Perceived Invalidation in Adolescent Borderline Personality Disorder: An Investigation of Parallel Reports of Caregiver Responses to Negative Emotions
- 164 Downloads
Childhood experiences of emotional invalidation are commonly reported by adults with borderline personality disorder (BPD). This study aimed to compare perceptions of emotional invalidation between adolescents with and adolescents without BPD, and their primary caregivers. Participants were 51 adolescents subdivided into a clinical group of 26 adolescents with BPD and a community-control group of 25 adolescents, each with their primary caregivers. To examine perceptions of invalidation, adolescents and caregivers completed parallel reports assessing caregiver responses to adolescents’ negative emotions. Adolescents with BPD reported more punitive and less supportive responses to their negative emotions than their caregivers. In the control group, by contrast, differences between caregiver and adolescent reports were due to caregivers rating themselves more harshly than did adolescents. Findings demonstrated that adolescents with BPD perceived their caregivers to be relatively less supportive and more invalidating than did adolescents without BPD. Results highlight the importance of adolescents’ subjective experiences of caregiving to enduring borderline psychopathology.
KeywordsPerceived invalidation Borderline personality disorder Adolescence Parenting Parallel reports
Compliance with Ethical Standards
Conflict of interest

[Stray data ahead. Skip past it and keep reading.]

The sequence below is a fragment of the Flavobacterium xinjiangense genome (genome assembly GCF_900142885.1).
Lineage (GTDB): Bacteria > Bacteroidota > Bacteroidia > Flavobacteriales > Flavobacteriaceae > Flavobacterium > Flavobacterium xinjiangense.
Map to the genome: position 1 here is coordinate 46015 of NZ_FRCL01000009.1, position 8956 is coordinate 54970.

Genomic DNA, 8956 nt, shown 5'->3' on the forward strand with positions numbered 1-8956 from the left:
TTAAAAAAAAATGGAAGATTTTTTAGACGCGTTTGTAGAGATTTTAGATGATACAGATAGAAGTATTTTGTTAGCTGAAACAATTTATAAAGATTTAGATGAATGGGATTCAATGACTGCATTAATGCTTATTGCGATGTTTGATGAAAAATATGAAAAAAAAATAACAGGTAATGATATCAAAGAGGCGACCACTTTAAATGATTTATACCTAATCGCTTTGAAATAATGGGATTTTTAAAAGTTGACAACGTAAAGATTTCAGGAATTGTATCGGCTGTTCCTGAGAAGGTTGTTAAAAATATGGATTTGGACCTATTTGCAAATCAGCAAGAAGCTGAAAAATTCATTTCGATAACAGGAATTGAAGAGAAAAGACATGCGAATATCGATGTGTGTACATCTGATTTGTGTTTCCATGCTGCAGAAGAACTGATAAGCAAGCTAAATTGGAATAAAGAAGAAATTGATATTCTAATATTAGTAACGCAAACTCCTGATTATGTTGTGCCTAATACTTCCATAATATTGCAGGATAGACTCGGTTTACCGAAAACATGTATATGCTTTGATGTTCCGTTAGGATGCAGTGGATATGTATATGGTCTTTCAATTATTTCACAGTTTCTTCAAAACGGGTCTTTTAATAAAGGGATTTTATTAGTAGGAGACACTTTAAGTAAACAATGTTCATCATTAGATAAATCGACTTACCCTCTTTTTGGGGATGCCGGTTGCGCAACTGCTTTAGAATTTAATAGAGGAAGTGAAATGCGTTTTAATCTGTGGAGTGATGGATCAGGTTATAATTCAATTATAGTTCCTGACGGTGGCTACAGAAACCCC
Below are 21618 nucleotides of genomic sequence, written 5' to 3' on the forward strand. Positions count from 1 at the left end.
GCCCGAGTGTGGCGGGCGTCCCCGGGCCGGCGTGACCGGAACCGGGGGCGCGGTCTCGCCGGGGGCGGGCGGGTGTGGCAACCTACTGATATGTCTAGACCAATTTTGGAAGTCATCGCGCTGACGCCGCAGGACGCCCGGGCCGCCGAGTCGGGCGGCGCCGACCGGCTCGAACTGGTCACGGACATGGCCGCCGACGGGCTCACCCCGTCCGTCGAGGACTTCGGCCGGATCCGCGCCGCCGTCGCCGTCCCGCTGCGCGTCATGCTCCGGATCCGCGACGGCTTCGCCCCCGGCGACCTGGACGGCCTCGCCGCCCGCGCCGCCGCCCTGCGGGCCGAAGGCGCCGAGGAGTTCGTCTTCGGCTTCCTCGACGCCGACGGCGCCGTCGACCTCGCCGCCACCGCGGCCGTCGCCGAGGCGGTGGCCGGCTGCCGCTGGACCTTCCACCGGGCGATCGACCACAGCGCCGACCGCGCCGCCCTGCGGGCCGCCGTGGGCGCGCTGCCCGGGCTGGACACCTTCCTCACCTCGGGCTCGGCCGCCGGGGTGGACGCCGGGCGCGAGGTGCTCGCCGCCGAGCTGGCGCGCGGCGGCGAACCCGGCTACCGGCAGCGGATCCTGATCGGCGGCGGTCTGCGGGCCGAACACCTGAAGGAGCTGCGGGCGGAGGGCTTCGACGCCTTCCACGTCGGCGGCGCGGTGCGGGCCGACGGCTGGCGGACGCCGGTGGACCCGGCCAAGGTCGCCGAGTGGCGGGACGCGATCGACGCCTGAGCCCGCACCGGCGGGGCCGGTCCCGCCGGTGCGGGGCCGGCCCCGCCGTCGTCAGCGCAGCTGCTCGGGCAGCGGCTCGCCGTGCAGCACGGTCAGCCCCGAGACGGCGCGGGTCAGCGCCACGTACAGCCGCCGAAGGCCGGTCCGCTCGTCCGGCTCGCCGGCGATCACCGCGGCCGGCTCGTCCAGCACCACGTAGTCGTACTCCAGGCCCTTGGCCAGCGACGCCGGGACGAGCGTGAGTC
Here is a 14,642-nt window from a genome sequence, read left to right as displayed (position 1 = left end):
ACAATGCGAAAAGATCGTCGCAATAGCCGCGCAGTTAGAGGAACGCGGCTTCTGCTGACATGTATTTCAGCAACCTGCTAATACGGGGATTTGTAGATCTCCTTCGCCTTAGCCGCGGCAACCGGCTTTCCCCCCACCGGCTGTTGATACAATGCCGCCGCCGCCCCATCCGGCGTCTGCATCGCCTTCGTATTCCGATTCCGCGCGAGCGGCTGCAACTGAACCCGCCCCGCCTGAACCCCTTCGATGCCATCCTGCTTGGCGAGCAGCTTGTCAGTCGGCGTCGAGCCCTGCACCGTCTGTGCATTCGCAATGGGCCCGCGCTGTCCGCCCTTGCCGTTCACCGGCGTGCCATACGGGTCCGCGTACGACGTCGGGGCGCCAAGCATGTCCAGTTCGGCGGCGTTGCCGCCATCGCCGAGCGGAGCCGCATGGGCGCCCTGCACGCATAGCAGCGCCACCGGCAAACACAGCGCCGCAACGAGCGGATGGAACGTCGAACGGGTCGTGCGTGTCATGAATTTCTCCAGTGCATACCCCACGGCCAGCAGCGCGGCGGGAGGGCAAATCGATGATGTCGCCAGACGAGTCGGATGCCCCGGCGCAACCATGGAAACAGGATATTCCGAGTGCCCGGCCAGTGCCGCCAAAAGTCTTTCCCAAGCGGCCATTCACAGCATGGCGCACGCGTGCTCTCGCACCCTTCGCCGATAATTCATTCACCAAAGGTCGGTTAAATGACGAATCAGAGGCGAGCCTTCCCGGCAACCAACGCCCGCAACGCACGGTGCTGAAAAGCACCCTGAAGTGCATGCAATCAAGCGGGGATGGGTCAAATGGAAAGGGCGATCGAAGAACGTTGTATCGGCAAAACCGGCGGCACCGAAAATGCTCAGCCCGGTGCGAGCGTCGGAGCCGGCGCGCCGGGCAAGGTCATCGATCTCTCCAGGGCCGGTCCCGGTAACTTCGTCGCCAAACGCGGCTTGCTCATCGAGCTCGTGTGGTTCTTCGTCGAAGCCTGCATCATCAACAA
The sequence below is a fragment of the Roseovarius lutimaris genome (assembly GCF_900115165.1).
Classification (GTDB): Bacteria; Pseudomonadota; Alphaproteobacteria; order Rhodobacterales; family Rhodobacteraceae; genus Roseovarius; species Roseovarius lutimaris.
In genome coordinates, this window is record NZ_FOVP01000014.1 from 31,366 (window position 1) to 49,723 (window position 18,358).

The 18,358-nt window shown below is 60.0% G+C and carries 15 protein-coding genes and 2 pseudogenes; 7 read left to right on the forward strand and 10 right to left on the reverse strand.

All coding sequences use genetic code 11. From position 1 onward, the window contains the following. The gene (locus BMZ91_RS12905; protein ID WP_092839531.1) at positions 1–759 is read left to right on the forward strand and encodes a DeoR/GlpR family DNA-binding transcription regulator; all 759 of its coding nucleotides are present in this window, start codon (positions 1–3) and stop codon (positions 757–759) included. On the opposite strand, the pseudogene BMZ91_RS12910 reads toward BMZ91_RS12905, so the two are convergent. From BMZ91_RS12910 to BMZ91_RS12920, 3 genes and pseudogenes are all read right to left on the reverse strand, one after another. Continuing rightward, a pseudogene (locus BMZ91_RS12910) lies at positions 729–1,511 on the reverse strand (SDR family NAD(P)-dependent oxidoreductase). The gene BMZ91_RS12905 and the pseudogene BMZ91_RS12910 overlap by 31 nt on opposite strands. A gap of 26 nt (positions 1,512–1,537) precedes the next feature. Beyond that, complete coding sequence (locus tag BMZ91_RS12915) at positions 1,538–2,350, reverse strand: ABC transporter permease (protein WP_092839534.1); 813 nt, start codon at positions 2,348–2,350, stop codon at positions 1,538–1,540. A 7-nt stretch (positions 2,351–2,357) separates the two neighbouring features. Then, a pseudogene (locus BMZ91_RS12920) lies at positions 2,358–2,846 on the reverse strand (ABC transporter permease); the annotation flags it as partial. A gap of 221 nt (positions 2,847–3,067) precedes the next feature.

The authors declare that they have no conflict of interest.
All procedures performed in studies involving human participants were in accordance with the ethical standards of the institutional and/or national research committee and with the 1964 Helsinki declaration and its later amendments or comparable ethical standards.
Informed consent was obtained from all individual participants included in the study.
- 7.Linehan MM (1993) Cognitive-behavioral treatment of borderline personality disorder. Guilford Press, New YorkGoogle Scholar
- 21.Laporte L, Guttman H (2007) Recollections of parental bonding among women with borderline personality disorder as compared with women with anorexia nervosa and a control group. Aust J Psychol 59:132–139Google Scholar
- 45.Zanarini MC (2003) The childhood interview for DSM-IV borderline personality disorder (CI-BPD). McLean Hospital and Harvard Medical School, BelmontGoogle Scholar
- 46.Zanarini MC, Frankenburg FR, Sickel AE, Yong L (1996) The diagnostic interview for DSM-IV personality disorders (DIPD-IV). McLean Hospital, BelmontGoogle Scholar
- 56.Klimes-Dougan B, Brand A, Garside RB (2001) Factor structure, reliability, and validity of an emotion socialization scale. O’Neal C (Chair), Multiple approaches to emotion socialization: Methodology and emotional development. Symposium conducted at the annual meeting of the American Psychological Association; San Francisco.Google Scholar
- 57.Magai CM (1996) Emotions as a child self-rating scale. Unpublished measure, Long Island University, New YorkGoogle Scholar
- 58.O’Neal CR, Magai C (2005) Do parents respond in different ways when children feel different emotions? The emotional context of parenting. Dev Psychopathol 17:467–487Google Scholar
- 59.Lovibond SH, Lovibond PF (1995) Manual for the Depression Anxiety Stress Scales. Psychology Foundation, SydneyGoogle Scholar
- 62.IBM Corp. (Released 2016) IBM SPSS Statistics for Macintosh, Version 24. IBM Corp., ArmonkGoogle Scholar
- 66.Tabachnick BG, Fidell LS (2007) Using multivariate statistics, 5th edn. Pearson Education, Inc., BostonGoogle Scholar